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Chairman Pai has said that bridging the digital divide is his highest priority. And now, we have a valuable tool that will aid in efforts to bridge the gap: a new interactive broadband map, which will help the public and policy-makers understand where there are gaps in delivering fixed broadband and much more.  Available now at https://broadbandmap.fcc.gov,  the map will allow people to learn more about broadband in their areas, and across the country. 

This new map is built on the latest data for fixed-broadband deployment, collected every six months by the FCC from providers on Form 477.  Right now, that’s data as of December 2016, but the new map is designed to be quickly and easily updated with the most recent data sets.

Essentially a web application that includes a variety of maps and other features, this map builds on what we learned from the legacy National Broadband Map and the maps we’ve published since then at FCC Maps.  It’s designed from the start to be flexible.  Instead of one or two possible combinations of technology and speed, this map allows users to choose from 441 combinations.  That’s not a typo—choose from between one and six technologies in any combination, and from among seven speeds—it really is 441 combinations.  The app also marries maps and additional data together on a page, providing graphs and tables to put the maps in context and help people make sense of them.

So how can you use the map? As with the legacy National Broadband Map, consumers can enter an address, either at the home page, or on the Location Summary tab, and have the map show them the area and display a list of providers reporting service­—a full list of providers regardless of which of those 441 combination you’ve chosen.

Policymakers are often interested in the bigger picture.  They can get detail about a particular area on the Area Summary tab, whether they’re interested in the entire country, a state, a county, a Congressional District, a city or town (Census Place), a tribal area, or a statistical area (CBSA).  Simply choose the type of area, start typing and select the area of interest.   The app provides a map of the area along with three graphs that show what fraction of the population has, or lacks, the kind of broadband selected.   Policymakers can also compare one area with another on the Area Comparison tab.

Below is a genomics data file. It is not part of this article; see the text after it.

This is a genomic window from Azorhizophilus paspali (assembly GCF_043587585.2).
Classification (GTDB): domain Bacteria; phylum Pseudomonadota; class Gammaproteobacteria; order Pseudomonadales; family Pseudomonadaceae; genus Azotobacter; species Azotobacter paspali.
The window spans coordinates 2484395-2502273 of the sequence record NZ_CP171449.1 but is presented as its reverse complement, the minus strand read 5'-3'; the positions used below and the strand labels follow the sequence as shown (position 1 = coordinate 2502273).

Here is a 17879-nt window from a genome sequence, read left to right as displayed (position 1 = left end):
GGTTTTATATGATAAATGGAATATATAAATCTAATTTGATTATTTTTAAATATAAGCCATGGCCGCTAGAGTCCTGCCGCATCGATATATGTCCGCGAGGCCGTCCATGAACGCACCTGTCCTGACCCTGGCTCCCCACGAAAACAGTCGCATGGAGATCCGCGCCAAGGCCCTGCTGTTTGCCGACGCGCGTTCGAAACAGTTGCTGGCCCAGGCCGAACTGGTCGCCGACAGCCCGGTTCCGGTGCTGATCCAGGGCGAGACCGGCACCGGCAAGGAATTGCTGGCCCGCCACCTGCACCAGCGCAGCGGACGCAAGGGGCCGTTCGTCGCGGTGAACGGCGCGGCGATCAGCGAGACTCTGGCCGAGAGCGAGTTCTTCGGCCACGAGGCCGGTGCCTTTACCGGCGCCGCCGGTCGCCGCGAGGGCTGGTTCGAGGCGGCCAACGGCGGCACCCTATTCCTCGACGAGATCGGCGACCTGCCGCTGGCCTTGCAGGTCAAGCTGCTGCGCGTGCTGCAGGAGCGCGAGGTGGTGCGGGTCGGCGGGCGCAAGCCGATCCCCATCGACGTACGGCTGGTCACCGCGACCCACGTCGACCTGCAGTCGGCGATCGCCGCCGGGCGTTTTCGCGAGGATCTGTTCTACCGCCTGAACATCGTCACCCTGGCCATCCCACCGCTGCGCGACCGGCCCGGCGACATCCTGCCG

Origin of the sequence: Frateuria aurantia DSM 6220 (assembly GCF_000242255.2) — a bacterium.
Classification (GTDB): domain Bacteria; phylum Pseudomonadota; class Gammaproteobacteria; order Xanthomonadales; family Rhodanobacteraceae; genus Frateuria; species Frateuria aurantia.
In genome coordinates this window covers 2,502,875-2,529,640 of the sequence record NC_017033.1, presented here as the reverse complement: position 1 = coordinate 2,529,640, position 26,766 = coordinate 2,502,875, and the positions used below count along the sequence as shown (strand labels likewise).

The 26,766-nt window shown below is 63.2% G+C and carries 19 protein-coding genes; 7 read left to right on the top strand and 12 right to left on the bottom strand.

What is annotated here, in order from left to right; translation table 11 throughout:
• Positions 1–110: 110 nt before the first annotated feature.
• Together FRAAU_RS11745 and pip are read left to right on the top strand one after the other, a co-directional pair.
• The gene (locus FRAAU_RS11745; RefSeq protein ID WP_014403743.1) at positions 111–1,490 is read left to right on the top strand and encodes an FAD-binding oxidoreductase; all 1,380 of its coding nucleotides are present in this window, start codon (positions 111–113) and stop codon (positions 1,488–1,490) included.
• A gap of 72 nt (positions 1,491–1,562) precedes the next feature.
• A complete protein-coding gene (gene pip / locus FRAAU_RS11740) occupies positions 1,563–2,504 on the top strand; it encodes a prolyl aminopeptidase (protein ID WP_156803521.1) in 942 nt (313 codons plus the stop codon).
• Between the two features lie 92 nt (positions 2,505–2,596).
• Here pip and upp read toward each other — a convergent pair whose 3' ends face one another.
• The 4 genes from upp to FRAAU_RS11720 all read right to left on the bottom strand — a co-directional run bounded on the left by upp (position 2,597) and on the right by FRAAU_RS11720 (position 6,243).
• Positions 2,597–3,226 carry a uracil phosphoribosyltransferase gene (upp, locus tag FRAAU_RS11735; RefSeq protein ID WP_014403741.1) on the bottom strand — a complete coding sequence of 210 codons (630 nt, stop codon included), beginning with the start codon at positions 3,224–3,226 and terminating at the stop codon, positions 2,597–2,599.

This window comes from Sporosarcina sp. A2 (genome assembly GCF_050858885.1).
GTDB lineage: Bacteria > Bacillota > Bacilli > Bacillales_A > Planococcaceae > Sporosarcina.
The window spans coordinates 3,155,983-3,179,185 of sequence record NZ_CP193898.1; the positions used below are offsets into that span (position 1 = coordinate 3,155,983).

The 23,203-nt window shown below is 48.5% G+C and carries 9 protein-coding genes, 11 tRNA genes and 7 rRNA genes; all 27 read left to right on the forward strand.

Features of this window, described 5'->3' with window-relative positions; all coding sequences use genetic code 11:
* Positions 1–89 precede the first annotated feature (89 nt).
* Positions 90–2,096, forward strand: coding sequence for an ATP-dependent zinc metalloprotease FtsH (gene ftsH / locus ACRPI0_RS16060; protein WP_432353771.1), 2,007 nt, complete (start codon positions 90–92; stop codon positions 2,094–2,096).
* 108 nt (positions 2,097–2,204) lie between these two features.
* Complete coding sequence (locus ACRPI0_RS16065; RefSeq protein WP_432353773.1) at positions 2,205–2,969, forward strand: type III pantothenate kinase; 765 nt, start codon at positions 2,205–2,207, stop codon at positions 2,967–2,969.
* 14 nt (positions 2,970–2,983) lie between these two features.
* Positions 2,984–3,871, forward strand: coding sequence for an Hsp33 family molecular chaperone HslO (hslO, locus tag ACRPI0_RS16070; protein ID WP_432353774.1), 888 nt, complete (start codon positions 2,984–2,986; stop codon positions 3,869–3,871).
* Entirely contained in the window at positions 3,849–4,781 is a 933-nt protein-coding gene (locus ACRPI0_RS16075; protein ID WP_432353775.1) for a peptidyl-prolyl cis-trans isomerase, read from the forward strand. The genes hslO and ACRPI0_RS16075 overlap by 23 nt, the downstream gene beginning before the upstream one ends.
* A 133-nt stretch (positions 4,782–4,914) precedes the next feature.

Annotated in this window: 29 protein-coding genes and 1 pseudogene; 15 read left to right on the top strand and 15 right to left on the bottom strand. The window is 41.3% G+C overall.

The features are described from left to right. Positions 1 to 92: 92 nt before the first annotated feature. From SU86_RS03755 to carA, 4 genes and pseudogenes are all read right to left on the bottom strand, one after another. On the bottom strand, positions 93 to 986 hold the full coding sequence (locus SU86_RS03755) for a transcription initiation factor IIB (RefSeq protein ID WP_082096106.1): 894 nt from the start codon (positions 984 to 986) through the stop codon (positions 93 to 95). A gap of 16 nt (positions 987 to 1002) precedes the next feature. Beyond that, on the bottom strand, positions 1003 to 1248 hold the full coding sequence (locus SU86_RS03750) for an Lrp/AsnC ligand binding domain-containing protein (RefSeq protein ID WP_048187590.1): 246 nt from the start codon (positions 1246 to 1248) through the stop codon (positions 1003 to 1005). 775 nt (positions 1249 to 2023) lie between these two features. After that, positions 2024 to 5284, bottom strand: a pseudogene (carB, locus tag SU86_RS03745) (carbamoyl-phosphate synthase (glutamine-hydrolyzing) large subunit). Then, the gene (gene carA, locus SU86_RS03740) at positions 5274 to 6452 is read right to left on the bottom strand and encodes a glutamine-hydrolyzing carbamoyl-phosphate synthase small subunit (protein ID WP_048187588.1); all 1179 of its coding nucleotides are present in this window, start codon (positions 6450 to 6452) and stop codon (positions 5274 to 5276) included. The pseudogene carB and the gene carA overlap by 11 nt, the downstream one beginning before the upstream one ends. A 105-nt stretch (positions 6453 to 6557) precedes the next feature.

We think the way all these things come together is what makes this new map such a step forward.  Do you want to research the availability of 100 Mpbs or even 1 Gbps broadband instead of 25 Mbps service?  You can get a coverage map and graphs in a few clicks to better understand coverage.   Do you want to focus only on fiber to the premises?  The new map makes it easy to see just how much of the country has fiber—and, importantly, how much lacks fiber coverage.  Interested instead in high-speed alternatives to the cable and telecom companies?   The new map lets you pick the technologies and speeds you care about.  Or perhaps, you’re worried that rural or tribal areas are being left behind.  The map provides easy comparisons in a couple of mouse clicks, whatever combination of technology and speed interest you.

It means that rather than saying there’s only one or two ways to look at broadband, as we’ve done in the past, the new map puts the power in your hands to determine what kind of broadband matters to you—and it makes maps and graphs of what you want easily accessible.

The map can do a lot more and we encourage you to watch the short demonstration video and go play with the map to see for yourself.

We will continue to add features to the map over time too.  So please check it out whenever you have a question arise about fixed broadband deployment.  We would love to hear how you are using the map and welcome any feedback about ways to improve the site. You can reach us at maps@fcc.gov.

And remember that we continue to publish maps about mobile broadband deployment and many other topics at https://www.fcc.gov/maps.  Beyond mapping, this page provides at least some sense of all the work the FCC is doing to help bring high-speed Internet access to all Americans.